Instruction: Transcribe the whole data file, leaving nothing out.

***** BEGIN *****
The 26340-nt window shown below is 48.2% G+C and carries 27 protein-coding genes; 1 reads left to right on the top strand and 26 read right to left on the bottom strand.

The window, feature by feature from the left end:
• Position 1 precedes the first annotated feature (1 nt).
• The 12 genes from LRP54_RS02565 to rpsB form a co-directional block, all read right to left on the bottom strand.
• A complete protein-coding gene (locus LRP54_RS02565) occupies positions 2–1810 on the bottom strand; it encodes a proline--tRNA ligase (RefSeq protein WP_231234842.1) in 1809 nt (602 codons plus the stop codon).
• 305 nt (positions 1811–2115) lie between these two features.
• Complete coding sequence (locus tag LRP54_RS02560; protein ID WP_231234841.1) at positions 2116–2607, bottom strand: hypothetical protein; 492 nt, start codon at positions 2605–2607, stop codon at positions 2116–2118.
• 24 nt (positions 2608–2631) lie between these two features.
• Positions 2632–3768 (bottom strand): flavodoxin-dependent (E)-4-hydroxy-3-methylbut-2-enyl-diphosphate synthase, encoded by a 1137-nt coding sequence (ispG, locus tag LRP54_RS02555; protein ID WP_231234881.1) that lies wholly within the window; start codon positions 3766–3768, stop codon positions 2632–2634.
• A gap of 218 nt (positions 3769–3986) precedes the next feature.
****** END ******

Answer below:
The 26340-nt window shown below is 48.2% G+C and carries 27 protein-coding genes; 1 reads left to right on the top strand and 26 read right to left on the bottom strand.

The window, feature by feature from the left end:
• Position 1 precedes the first annotated feature (1 nt).
• The 12 genes from LRP54_RS02565 to rpsB form a co-directional block, all read right to left on the bottom strand.
• A complete protein-coding gene (locus LRP54_RS02565) occupies positions 2–1810 on the bottom strand; it encodes a proline--tRNA ligase (RefSeq protein WP_231234842.1) in 1809 nt (602 codons plus the stop codon).
• 305 nt (positions 1811–2115) lie between these two features.
• Complete coding sequence (locus tag LRP54_RS02560; protein ID WP_231234841.1) at positions 2116–2607, bottom strand: hypothetical protein; 492 nt, start codon at positions 2605–2607, stop codon at positions 2116–2118.
• 24 nt (positions 2608–2631) lie between these two features.
• Positions 2632–3768 (bottom strand): flavodoxin-dependent (E)-4-hydroxy-3-methylbut-2-enyl-diphosphate synthase, encoded by a 1137-nt coding sequence (ispG, locus tag LRP54_RS02555; protein ID WP_231234881.1) that lies wholly within the window; start codon positions 3766–3768, stop codon positions 2632–2634.
• A gap of 218 nt (positions 3769–3986) precedes the next feature.